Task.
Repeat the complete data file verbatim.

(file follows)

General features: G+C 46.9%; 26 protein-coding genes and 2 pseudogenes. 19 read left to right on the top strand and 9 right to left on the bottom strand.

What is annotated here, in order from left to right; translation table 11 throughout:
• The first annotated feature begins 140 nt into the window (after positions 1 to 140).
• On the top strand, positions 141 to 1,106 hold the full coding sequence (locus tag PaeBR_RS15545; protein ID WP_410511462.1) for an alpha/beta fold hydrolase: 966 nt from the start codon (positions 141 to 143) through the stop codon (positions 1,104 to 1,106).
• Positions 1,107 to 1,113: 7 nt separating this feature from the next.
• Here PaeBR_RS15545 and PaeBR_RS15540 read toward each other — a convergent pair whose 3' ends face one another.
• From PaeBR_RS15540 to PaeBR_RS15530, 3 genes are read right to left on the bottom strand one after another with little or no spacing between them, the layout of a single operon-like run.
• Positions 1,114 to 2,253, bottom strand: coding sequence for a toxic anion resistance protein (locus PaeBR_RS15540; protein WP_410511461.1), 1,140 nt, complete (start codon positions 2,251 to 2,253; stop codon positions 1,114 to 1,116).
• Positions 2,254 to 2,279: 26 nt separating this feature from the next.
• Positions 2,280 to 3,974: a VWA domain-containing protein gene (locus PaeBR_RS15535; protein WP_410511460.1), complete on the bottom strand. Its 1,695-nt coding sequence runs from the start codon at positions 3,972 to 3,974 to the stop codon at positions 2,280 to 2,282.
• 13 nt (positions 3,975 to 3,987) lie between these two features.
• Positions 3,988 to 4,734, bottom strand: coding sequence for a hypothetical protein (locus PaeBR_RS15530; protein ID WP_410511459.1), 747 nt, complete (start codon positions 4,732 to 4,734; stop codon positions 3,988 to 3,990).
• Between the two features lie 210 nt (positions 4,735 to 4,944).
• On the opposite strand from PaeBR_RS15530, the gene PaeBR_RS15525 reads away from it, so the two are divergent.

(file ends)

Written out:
General features: G+C 46.9%; 26 protein-coding genes and 2 pseudogenes. 19 read left to right on the top strand and 9 right to left on the bottom strand.

What is annotated here, in order from left to right; translation table 11 throughout:
• The first annotated feature begins 140 nt into the window (after positions 1 to 140).
• On the top strand, positions 141 to 1,106 hold the full coding sequence (locus tag PaeBR_RS15545; protein ID WP_410511462.1) for an alpha/beta fold hydrolase: 966 nt from the start codon (positions 141 to 143) through the stop codon (positions 1,104 to 1,106).
• Positions 1,107 to 1,113: 7 nt separating this feature from the next.
• Here PaeBR_RS15545 and PaeBR_RS15540 read toward each other — a convergent pair whose 3' ends face one another.
• From PaeBR_RS15540 to PaeBR_RS15530, 3 genes are read right to left on the bottom strand one after another with little or no spacing between them, the layout of a single operon-like run.
• Positions 1,114 to 2,253, bottom strand: coding sequence for a toxic anion resistance protein (locus PaeBR_RS15540; protein WP_410511461.1), 1,140 nt, complete (start codon positions 2,251 to 2,253; stop codon positions 1,114 to 1,116).
• Positions 2,254 to 2,279: 26 nt separating this feature from the next.
• Positions 2,280 to 3,974: a VWA domain-containing protein gene (locus PaeBR_RS15535; protein WP_410511460.1), complete on the bottom strand. Its 1,695-nt coding sequence runs from the start codon at positions 3,972 to 3,974 to the stop codon at positions 2,280 to 2,282.
• 13 nt (positions 3,975 to 3,987) lie between these two features.
• Positions 3,988 to 4,734, bottom strand: coding sequence for a hypothetical protein (locus PaeBR_RS15530; protein ID WP_410511459.1), 747 nt, complete (start codon positions 4,732 to 4,734; stop codon positions 3,988 to 3,990).
• Between the two features lie 210 nt (positions 4,735 to 4,944).
• On the opposite strand from PaeBR_RS15530, the gene PaeBR_RS15525 reads away from it, so the two are divergent.